If you require further guidance regarding your dietary choices, it is recommended to consult with a registered dietitian. They can provide personalized advice based on your specific needs and preferences.

Additionally, if you take any fat burner supplements or receive a meal delivery occasionally, ensure that both are gluten-free. This applies to bread and soups, stews, and any other desired delicacies.

By being mindful of your dietary requirements and seeking professional advice when needed, you can make informed choices to support your overall well-being.

Frequently Asked Questions

Can you eat Ezekiel’s bread on a GF diet?

You cannot have it on a GF diet because it contains gluten.

Are any breads naturally gluten-free?

Most breads are not naturally gluten-free. But other breads with GF grains are.

How to store Ezekiel bread?

To store, you can keep it at room temperature, but for extended shelf life, it is recommended to store it in the refrigerator.

What are the best GF alternatives to Ezekiel bread?

Some excellent alternatives include gluten-free, organic sprouted grain bread, white and brown rice bread, seed bread, and sourdough bread.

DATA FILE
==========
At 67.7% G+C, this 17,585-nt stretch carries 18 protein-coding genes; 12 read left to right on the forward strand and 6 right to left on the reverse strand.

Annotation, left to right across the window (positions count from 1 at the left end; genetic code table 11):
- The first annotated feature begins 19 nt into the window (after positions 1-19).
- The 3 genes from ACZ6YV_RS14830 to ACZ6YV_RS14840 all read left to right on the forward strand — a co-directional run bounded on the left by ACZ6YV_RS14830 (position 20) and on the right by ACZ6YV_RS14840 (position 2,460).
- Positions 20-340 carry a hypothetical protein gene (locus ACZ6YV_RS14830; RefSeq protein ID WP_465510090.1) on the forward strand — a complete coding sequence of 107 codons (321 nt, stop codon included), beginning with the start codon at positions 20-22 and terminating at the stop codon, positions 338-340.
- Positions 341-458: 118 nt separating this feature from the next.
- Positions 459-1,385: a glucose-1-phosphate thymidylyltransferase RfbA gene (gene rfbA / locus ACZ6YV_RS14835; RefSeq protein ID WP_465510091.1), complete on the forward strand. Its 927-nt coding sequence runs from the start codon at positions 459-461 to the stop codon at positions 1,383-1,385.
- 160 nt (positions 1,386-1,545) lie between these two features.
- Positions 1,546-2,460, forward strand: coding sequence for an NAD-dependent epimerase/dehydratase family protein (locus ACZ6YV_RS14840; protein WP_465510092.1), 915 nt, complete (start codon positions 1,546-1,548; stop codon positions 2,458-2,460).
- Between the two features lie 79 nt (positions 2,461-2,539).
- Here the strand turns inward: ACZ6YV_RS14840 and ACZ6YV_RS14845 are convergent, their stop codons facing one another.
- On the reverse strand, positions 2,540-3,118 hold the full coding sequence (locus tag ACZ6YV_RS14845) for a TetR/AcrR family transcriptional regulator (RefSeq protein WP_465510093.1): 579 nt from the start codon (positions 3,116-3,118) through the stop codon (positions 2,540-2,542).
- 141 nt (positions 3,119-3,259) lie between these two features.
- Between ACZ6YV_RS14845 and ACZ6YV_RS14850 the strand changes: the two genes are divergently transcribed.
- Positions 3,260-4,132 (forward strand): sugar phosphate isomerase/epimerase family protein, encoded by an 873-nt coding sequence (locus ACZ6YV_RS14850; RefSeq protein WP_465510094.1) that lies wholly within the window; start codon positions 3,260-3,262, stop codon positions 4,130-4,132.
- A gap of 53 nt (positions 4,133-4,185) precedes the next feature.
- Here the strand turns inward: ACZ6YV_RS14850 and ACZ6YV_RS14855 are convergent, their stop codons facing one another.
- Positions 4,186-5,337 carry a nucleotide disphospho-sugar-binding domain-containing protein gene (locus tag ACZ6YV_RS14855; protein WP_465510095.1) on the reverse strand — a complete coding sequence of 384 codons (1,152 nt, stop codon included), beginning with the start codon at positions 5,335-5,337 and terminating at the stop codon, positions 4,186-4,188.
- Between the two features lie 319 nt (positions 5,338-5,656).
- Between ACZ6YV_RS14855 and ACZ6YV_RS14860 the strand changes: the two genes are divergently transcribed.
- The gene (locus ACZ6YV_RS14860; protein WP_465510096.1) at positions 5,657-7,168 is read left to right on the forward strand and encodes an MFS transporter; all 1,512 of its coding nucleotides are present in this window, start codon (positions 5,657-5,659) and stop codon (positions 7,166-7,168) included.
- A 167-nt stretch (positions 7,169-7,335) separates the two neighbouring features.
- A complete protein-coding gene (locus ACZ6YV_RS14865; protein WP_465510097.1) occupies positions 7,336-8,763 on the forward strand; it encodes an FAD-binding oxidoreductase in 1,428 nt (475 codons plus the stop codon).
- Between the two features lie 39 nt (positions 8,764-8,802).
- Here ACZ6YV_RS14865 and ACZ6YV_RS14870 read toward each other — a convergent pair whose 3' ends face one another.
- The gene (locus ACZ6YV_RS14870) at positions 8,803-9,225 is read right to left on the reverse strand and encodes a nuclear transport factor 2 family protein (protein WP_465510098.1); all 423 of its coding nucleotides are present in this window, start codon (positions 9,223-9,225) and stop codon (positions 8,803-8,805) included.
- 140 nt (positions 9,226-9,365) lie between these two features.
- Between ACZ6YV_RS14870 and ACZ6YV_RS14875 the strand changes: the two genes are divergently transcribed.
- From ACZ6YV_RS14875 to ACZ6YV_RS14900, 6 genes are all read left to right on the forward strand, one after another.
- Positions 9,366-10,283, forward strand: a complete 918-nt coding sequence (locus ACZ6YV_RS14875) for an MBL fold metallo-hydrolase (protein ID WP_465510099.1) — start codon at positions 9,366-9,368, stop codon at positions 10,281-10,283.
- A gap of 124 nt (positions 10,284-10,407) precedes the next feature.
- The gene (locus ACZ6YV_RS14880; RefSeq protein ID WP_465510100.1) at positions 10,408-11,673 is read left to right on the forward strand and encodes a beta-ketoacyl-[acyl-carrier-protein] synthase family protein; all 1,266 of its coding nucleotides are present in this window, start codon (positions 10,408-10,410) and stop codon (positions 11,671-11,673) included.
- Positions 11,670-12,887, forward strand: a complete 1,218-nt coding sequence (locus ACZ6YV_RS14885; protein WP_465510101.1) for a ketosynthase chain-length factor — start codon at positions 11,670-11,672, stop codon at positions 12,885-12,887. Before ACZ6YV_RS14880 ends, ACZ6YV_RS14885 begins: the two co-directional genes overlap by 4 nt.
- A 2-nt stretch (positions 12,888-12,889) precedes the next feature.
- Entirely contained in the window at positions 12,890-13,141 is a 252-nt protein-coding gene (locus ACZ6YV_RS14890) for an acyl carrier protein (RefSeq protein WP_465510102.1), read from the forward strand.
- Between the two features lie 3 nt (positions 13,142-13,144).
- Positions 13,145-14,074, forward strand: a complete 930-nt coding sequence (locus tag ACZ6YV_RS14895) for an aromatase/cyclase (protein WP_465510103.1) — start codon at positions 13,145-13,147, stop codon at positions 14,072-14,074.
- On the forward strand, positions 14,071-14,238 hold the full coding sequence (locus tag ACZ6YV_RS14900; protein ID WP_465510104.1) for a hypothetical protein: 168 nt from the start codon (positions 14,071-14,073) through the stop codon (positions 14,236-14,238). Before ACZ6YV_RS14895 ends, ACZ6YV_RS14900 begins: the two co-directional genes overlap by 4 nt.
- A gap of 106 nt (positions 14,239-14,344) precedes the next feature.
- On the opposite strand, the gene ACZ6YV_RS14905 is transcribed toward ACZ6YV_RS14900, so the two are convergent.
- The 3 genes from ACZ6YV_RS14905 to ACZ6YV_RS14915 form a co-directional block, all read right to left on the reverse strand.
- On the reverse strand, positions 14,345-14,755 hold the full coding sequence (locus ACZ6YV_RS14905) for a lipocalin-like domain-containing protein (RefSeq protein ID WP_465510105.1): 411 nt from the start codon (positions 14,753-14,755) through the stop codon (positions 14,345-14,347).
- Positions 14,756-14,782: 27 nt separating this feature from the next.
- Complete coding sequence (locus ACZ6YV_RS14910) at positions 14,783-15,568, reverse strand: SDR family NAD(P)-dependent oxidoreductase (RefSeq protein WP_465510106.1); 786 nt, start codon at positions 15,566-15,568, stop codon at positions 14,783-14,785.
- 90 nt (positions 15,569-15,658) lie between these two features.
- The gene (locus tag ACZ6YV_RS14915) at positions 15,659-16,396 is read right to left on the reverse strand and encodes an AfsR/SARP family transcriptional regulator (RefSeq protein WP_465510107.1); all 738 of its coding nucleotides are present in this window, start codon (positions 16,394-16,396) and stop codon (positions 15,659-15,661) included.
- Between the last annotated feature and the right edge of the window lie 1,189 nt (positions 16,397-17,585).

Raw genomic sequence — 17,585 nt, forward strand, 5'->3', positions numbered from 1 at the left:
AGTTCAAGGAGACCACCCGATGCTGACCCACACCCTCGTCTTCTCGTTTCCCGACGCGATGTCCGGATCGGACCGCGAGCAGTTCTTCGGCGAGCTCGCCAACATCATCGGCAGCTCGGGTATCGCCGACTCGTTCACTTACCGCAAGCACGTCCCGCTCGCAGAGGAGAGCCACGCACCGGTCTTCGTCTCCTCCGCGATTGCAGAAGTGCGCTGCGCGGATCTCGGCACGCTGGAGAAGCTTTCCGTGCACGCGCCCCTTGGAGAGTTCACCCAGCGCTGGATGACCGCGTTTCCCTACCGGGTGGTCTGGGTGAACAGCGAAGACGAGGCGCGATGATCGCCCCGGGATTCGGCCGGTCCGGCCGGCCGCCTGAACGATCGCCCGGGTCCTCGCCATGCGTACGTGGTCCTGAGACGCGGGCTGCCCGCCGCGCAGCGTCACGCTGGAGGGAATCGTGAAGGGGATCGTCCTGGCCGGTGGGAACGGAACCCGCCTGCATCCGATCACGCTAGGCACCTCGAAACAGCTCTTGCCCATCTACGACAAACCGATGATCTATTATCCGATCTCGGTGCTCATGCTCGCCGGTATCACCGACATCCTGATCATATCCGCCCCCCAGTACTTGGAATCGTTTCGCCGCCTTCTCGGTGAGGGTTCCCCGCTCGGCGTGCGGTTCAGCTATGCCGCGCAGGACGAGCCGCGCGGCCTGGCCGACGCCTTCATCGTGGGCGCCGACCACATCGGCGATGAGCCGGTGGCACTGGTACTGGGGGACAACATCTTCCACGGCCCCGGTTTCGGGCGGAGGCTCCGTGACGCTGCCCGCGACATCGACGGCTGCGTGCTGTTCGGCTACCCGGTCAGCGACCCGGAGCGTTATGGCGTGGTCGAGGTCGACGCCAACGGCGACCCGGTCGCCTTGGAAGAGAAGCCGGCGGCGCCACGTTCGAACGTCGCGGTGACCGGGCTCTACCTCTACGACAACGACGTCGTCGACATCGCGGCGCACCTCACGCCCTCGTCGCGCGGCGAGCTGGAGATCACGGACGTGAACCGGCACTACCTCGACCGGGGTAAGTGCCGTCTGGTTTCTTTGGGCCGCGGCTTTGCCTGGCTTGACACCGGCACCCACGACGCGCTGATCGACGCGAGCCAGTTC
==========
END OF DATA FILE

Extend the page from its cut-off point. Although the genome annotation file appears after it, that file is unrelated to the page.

Mitchelle Morgan is a health and wellness writer with over 10 years of experience. She holds a Master’s in Communication. Her mission is to provide readers with information that helps them live a better lifestyle. All her work is backed by scientific evidence to ensure readers get valuable and actionable content.

Resources

MANA adheres to strict sourcing guidelines, avoids most tertiary sources, and uses only professional resources updated to contain accurate and current information. We majorly rely on peer-reviewed studies, academic research from reputable medical associations. For more information regarding our editorial process, please refer to the provided resources.

  1. Uhde, M., Ajamian, M., Giacomo Caio, Roberto De Giorgio, A Indart, Green, P.H., Verna, E.C., Volta, U. and Armin Alaedini (2016). Intestinal cell damage and systemic immune activation in individuals reporting sensitivity to wheat in the absence of coeliac disease. Gut, [online] 65(12), pp.1930–1937. doi:https://doi.org/10.1136/gutjnl-2016-311964.
  2. Shewry, P.R. (2019). What Is Gluten—Why Is It Special? Frontiers in Nutrition, [online] 6. doi:https://doi.org/10.3389/fnut.2019.00101